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Founded in 1904 and headquartered in Farmington Hills, Michigan, USA, the American Concrete Institute is a leading authority and resource worldwide for the development, dissemination, and adoption of its consensus-based standards, technical resources, educational programs, and proven expertise for individuals and organizations involved in concrete design, construction, and materials, who share a commitment to pursuing the best use of concrete.
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Home > Publications > International Concrete Abstracts Portal
The International Concrete Abstracts Portal is an ACI led collaboration with leading technical organizations from within the international concrete industry and offers the most comprehensive collection of published concrete abstracts.
Title: Diagonal Cracking and Diagonal Crack Control in Structural Concrete
Author(s): P. Adebar
Publication: Special Publication
Appears on pages(s): 85-116
Keywords: concrete; cracking; diagonal cracking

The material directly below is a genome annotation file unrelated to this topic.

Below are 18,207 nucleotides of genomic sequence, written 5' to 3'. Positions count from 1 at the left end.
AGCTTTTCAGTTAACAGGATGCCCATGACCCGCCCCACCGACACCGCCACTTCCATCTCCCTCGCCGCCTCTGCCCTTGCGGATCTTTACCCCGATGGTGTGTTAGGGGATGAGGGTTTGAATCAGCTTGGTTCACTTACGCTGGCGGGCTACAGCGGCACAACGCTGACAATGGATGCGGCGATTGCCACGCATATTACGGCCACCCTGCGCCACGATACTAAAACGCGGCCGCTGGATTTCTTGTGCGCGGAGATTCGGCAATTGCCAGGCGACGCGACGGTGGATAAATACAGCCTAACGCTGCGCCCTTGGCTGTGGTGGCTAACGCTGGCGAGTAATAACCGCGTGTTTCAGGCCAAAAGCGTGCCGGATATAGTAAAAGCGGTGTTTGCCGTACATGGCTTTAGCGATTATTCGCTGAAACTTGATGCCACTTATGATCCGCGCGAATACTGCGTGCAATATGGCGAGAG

Abstract:A number of fundamental concepts relevant to all types of cracking are examined. A tension stiffening relationship derived from first principles indicates that traditional empirical relationships include significant residual tension stresses from untracked concrete. Service load crack strains should not be estimated using an empirical tension stiffening expression. While primary cracks continue to form up to strains of 0.00 10, due to deformation of concrete between visible cracks, the minimum strain that should be used with the stable crack spacing is 0.0005. A magnification factor must be applied to crack spacings at smaller strains, or a minimum strain of 0.0005 used to estimate crack width. Test results indicate that the 9Sth percentile crack width is 2.0 times the average crack width. Procedures for diagonal crack inclination, spacing and width are reviewed, and a simplified expression for estimating diagonal crack widths is presented. Diagonal crack widths are generally larger than flexural crack widths in members with orthogonal reinforcement due to diagonal strains being larger than reinforcing bar strains. Current code requirements for side-face reinforcement were developed to control flexural cracking, and may not be adequate to control diagonal cracking in certain exposure conditions. The simplified expression for diagonal cracking was used to develop an expression for the maximum spacing of side face reinforcing bars to control flexural and diagonal cracking in large members. A design example illustrates the proposal. Finally, it is shown how the proposed methodology can be used to extend the current AC1 expression for spacing of reinforcement near a surface in tension to treat the case of diagonal cracking.
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